Bond yields are closely followed by investors as these affect interest rates. In this article we discuss what the relationship is between bond yields and interest rates and how it affects the share market.
What are bonds?
A bond is a loan taken out by a company or a government when they want to raise money. Purchases of bonds are essentially giving the issuer a loan and the issuers agree to pay back the face value at a specific date. The buyer also receives regular interest payments through the life of the bond.
Predicting the Economy
Short term rates are set by central banks. They evaluate different economic indicators before setting this rate.
Long term interest rates are determined by the market. The bond market will determine whether they think the central bank has acted appropriately given the current economic environment. If the bond market thinks the central banks have set the interest rates too low then there will be expectations of increased inflation. This will cause long term interest rates to increase to reward bond investors for the loss of purchasing power associated with the future cash flow. If bond investors think the central banks have set the interest too high, then long-term interest rates will decrease as there will be expectations of decreasing inflation.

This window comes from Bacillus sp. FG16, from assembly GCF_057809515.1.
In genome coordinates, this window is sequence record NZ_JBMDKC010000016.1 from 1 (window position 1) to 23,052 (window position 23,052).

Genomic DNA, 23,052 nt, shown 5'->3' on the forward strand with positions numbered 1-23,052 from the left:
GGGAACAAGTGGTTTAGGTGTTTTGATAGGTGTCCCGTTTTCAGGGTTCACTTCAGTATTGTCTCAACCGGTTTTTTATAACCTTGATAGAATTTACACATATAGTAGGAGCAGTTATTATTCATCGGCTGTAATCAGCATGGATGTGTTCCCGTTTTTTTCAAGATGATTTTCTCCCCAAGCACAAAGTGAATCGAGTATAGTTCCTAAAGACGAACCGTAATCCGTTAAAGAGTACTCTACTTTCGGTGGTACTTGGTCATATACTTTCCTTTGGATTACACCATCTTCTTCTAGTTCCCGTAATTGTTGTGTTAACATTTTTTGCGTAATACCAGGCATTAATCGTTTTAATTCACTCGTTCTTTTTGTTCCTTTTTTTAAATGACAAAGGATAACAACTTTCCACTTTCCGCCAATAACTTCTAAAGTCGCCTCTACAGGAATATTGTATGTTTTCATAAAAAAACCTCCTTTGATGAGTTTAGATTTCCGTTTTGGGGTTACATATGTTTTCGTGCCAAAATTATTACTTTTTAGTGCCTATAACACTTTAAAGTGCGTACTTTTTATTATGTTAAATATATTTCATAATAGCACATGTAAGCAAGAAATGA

A normal yield curve shows low yield for shorter maturity bonds and higher yields for longer maturity bonds. There is greater probability that interest rates will rise with longer term bonds than shorter term bonds and hence yields become higher as maturity is longer. Interest rate rises negatively impact bond prices.
How does this affect the equity market?
When bond yields go up, the market is factoring in an interest rate rise.
Traders are very interested in the direction of interest rate movements as this has a direct effect on the stock market. Companies borrow funds from banks to grow their business so an interest rate rise would increase their loan payment obligations. Rising interest rates are especially alarming for REITS and utilities as these companies use debt extensively and higher bond yields will hurt their valuations.
Lauren Hua is a private client adviser at Fairmont Equities.
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